CDR De Coster noted a couple of pitfalls that can threaten operational success. One is the unrecognized accumulation of risk; i.e., the compounding of risks that appear to be sufficiently mitigated individually, but when taken together, could produce an unacceptable overall level of risk. This underscores the importance of assessing risk enterprise-wide.

The other potential pitfall is performing with good outcomes: being lulled by past successes into not adequately preparing for future operations or developing contingency plans. He noted that just because one operation goes well, it’s still critical to prepare and develop contingency plans for future operations.

CDR De Coster presented a “Risk Management Learning Loop.” This uses the lessons learned from an operation to inform future mission planning. The steps in this loop are as follows:

  • Mission Planning: formal planning for the mission to be undertaken, incorporating the risk assessment and formal and informal tools described above. This key step includes determining personnel needs (numbers, roles and skills), support needs (air, ground, communications, etc.) and other important considerations.
  • Actions-On: this step represents informal information gathering as the mission begins and initial actions are taken (e.g., landing at the mission site and assessing the situation on the ground).
  • Hot Wash: both formal and informal, this step is an initial debrief taken at the mission’s conclusion. It addresses the questions of what worked and what didn’t, providing important feedback for future planning.
  • Operational Summary Report: this is a formal feedback step based on the Hot Wash provided to higher levels of command, and might be analogous to a Risk Management Committee (RMCO), executive management, or board report at a credit union.
  • After-Action Reports: another formal feedback step, these reports incorporate feedback from the Operational Summary Report, and are shared with all Naval Special Warfare commands and units. The credit union analogy here might be reporting on key findings to operational and support business units.
  • These steps and the feedback obtained from them loop back into future Mission Planning.

Finally, CDR De Coster set forth four risk management principles that guide the SEALs’ approach to attacking risk:

  1. Accept risks if the benefits outweigh the costs. Like the military, credit unions are in the business of taking risks. As financial intermediaries, credit unions intermediate risks on their members’ behalf that the members cannot or will not assume for themselves. If the benefits outweigh the costs, risks should be accepted.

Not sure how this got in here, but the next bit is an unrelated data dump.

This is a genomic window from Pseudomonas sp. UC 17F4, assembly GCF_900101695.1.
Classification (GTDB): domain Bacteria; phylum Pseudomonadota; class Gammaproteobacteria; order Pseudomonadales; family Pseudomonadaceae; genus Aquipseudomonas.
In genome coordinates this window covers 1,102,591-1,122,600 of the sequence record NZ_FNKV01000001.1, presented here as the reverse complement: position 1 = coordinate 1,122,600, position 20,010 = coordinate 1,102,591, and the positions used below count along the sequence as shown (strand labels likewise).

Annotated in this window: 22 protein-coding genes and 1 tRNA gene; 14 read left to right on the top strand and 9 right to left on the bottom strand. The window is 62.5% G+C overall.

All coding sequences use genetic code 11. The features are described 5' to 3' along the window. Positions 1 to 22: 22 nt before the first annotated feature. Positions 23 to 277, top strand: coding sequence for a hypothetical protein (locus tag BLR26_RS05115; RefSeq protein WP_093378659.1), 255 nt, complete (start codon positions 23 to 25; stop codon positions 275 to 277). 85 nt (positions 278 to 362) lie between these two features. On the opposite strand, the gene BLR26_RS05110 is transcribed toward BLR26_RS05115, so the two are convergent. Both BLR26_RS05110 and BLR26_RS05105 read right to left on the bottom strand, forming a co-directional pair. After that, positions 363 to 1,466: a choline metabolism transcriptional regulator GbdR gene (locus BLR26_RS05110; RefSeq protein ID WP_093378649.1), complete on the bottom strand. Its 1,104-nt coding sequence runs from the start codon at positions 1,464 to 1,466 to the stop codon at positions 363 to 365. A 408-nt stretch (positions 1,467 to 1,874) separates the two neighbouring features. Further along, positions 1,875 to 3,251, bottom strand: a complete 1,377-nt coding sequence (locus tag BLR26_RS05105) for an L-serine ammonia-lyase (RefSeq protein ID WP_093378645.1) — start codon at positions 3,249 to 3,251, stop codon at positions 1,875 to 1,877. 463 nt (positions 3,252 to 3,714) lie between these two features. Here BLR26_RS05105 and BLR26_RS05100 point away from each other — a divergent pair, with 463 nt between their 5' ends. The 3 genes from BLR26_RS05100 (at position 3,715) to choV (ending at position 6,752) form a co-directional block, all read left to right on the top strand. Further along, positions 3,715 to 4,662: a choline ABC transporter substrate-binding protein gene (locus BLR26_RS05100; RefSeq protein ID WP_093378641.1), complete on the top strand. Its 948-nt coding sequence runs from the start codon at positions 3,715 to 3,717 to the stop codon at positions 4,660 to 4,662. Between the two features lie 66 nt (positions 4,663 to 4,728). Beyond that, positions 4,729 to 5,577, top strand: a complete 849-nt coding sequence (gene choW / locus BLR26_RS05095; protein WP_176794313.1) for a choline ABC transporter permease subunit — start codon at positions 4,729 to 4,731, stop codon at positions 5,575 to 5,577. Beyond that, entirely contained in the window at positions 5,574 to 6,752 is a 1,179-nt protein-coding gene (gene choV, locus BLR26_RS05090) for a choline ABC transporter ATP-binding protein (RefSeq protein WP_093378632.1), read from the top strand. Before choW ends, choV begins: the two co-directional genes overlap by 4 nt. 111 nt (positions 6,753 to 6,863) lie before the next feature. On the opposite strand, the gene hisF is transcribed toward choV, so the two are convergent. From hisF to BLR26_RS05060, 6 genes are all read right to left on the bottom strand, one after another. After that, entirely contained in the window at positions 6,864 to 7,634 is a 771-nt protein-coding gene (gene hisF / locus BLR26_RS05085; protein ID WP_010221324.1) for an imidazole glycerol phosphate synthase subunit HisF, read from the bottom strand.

2. Accept no unnecessary risks. CDR De Coster emphasized that we should ask ourselves, “Are we doing this because we can, or because we should?” This principle can help credit unions avoid potentially disastrous outcomes and the unnecessary waste of resources, and ensure the maximum benefit to members.
  3. Anticipate and manage risk by planning. By using the risk assessment methodology and Risk Management Learning Loop described above, credit unions can minimize the unknown and better prepare for any eventuality.
  4. Make risk decisions at the proper level. In many cases, this means decisions will be made at the board and senior management level. However, success will often require delegating risk decisions to the “boots on the ground:” operational management and personnel.

Below are ten key takeaways for credit unions from CDR De Coster’s presentation:

  • Assess the impact, likelihood and mitigation of all material risks facing the credit union, and use that information to determine the overall residual risk of each exposure and the credit union overall.
  • Use the risk assessment to determine whether the risk of not acting outweighs the risk of acting now. Incorporate “operational patience” into the credit union’s culture for such instances.
  • Don’t just prepare until you get it right, prepare until you don’t get it wrong.
  • Ensure that, in addition to a robust risk assessment, you have the directives (policies) and curriculum (training) in place to provide confidence in the ability to meet the credit union’s objectives.
  • At the same time, develop the speed, tenacity and personnel strengths to ensure success. As you acquire and develop talent, consider the ability to overcome obstacles and understand when to deviate from established norms, within acceptable tolerances, such that success is ensured even when things go awry.
  • Assess risk holistically and enterprise-wide to avoid the unrecognized accumulation of risks. Taking relatively more risk in some areas will likely require taking less risk in others. Successful enterprise risk management requires balance and alignment of risks.
  • Develop contingency plans, and don’t be placated by past successes. Continue to prepare for each new challenge with the same tenacity.
  • Use past experiences, or “lessons learned,” to inform preparation for future initiatives. Develop a formal framework for incorporating that feedback into the planning process.
  • Apply the four risk management principles: accept risks if the benefits outweigh the costs; accept no unnecessary risks; anticipate and manage risk by planning; and make risk decisions at the proper level.
  • Finally, and most importantly, recognize that you are playing to win.

For more insights into governance, risk management and compliance, join us at the 2019 CUNA Governance, Risk Management and Compliance Leadership Conference, September 23-25, 2019 in Nashville.